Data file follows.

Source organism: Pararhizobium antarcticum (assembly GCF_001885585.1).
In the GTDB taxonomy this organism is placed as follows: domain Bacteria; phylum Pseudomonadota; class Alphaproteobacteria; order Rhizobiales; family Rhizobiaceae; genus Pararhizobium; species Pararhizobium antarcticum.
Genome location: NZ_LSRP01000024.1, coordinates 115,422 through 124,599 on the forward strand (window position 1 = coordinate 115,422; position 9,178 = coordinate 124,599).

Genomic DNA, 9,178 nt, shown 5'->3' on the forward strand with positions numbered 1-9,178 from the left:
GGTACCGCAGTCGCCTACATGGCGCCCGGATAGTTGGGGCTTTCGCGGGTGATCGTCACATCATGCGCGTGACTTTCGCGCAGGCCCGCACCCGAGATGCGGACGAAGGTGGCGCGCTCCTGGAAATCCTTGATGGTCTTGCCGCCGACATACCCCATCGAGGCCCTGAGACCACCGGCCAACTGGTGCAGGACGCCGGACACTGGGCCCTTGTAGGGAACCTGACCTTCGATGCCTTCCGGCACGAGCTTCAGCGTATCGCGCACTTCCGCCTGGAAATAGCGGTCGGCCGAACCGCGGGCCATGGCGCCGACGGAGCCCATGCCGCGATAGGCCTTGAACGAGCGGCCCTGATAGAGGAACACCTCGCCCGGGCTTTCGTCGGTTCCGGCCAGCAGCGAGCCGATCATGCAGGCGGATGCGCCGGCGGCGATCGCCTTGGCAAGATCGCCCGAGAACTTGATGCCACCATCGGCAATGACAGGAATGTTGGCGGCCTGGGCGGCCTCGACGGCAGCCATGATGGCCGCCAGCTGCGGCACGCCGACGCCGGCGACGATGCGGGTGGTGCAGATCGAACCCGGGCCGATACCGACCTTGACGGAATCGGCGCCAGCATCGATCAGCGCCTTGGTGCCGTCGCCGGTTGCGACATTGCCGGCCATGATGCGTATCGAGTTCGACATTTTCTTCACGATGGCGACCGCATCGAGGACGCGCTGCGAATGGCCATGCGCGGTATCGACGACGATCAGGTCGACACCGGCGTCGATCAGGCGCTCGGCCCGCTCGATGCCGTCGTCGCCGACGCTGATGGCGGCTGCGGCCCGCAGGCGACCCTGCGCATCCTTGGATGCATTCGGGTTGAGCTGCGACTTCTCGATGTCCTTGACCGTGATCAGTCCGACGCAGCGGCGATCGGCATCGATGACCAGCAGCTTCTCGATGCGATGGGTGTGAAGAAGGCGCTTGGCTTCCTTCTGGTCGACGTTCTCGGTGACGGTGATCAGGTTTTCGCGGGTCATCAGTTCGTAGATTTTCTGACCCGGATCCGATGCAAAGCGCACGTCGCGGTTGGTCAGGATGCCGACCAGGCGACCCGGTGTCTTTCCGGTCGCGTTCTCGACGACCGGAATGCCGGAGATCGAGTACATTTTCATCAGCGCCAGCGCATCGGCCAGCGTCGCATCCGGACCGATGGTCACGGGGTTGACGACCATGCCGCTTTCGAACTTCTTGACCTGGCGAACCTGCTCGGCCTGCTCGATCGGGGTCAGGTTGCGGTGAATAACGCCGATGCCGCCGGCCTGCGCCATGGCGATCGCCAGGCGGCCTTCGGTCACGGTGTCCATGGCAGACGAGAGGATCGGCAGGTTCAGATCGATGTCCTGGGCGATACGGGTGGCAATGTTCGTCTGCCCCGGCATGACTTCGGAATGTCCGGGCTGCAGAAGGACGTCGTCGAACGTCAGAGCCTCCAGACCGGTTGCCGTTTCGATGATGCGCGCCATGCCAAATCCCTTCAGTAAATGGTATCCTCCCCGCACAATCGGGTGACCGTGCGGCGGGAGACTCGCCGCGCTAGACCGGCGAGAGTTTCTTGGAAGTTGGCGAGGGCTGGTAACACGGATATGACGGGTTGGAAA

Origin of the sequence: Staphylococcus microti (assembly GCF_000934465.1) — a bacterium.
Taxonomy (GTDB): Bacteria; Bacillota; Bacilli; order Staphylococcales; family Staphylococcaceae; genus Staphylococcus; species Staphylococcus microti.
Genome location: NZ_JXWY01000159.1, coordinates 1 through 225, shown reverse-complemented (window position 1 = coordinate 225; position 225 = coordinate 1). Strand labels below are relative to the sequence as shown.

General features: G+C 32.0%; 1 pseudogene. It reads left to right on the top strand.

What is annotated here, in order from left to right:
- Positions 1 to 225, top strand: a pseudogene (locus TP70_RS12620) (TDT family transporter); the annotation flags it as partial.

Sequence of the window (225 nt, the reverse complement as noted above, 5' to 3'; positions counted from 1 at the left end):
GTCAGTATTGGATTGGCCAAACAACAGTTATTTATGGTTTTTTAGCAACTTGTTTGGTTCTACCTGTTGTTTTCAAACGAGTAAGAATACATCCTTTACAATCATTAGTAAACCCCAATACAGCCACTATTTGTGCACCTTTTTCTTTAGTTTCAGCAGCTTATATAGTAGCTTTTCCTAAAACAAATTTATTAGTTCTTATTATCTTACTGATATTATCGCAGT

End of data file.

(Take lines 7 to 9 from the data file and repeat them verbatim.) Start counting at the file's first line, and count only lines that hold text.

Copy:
Taxonomy (GTDB): Bacteria; Bacillota; Bacilli; order Staphylococcales; family Staphylococcaceae; genus Staphylococcus; species Staphylococcus microti.
Genome location: NZ_JXWY01000159.1, coordinates 1 through 225, shown reverse-complemented (window position 1 = coordinate 225; position 225 = coordinate 1). Strand labels below are relative to the sequence as shown.

General features: G+C 32.0%; 1 pseudogene. It reads left to right on the top strand.